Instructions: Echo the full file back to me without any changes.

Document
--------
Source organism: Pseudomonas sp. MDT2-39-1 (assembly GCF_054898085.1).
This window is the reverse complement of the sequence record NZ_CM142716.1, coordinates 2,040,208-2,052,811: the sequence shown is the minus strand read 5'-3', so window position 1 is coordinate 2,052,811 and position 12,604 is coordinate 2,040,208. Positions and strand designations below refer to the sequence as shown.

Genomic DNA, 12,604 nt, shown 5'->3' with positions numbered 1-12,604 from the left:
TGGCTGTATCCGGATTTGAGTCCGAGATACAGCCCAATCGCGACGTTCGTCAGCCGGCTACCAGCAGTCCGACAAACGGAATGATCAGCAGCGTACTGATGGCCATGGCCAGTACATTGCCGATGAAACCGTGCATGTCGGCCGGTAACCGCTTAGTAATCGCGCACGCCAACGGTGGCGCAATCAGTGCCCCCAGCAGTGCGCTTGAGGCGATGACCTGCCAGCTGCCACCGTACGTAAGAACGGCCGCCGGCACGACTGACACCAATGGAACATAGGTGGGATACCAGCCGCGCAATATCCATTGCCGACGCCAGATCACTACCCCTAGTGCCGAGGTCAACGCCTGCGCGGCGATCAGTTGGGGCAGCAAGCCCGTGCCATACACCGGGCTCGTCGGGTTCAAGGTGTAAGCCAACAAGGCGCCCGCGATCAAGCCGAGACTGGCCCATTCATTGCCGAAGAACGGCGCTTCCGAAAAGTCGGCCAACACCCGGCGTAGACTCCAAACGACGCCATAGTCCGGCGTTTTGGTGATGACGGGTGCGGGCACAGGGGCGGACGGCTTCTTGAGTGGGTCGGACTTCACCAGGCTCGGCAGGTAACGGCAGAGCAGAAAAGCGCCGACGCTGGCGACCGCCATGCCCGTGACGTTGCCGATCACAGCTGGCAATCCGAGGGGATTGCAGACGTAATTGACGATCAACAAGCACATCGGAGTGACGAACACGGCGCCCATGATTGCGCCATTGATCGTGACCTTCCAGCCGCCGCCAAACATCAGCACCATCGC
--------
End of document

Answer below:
Source organism: Pseudomonas sp. MDT2-39-1 (assembly GCF_054898085.1).
This window is the reverse complement of the sequence record NZ_CM142716.1, coordinates 2,040,208-2,052,811: the sequence shown is the minus strand read 5'-3', so window position 1 is coordinate 2,052,811 and position 12,604 is coordinate 2,040,208. Positions and strand designations below refer to the sequence as shown.

Genomic DNA, 12,604 nt, shown 5'->3' with positions numbered 1-12,604 from the left:
TGGCTGTATCCGGATTTGAGTCCGAGATACAGCCCAATCGCGACGTTCGTCAGCCGGCTACCAGCAGTCCGACAAACGGAATGATCAGCAGCGTACTGATGGCCATGGCCAGTACATTGCCGATGAAACCGTGCATGTCGGCCGGTAACCGCTTAGTAATCGCGCACGCCAACGGTGGCGCAATCAGTGCCCCCAGCAGTGCGCTTGAGGCGATGACCTGCCAGCTGCCACCGTACGTAAGAACGGCCGCCGGCACGACTGACACCAATGGAACATAGGTGGGATACCAGCCGCGCAATATCCATTGCCGACGCCAGATCACTACCCCTAGTGCCGAGGTCAACGCCTGCGCGGCGATCAGTTGGGGCAGCAAGCCCGTGCCATACACCGGGCTCGTCGGGTTCAAGGTGTAAGCCAACAAGGCGCCCGCGATCAAGCCGAGACTGGCCCATTCATTGCCGAAGAACGGCGCTTCCGAAAAGTCGGCCAACACCCGGCGTAGACTCCAAACGACGCCATAGTCCGGCGTTTTGGTGATGACGGGTGCGGGCACAGGGGCGGACGGCTTCTTGAGTGGGTCGGACTTCACCAGGCTCGGCAGGTAACGGCAGAGCAGAAAAGCGCCGACGCTGGCGACCGCCATGCCCGTGACGTTGCCGATCACAGCTGGCAATCCGAGGGGATTGCAGACGTAATTGACGATCAACAAGCACATCGGAGTGACGAACACGGCGCCCATGATTGCGCCATTGATCGTGACCTTCCAGCCGCCGCCAAACATCAGCACCATCGC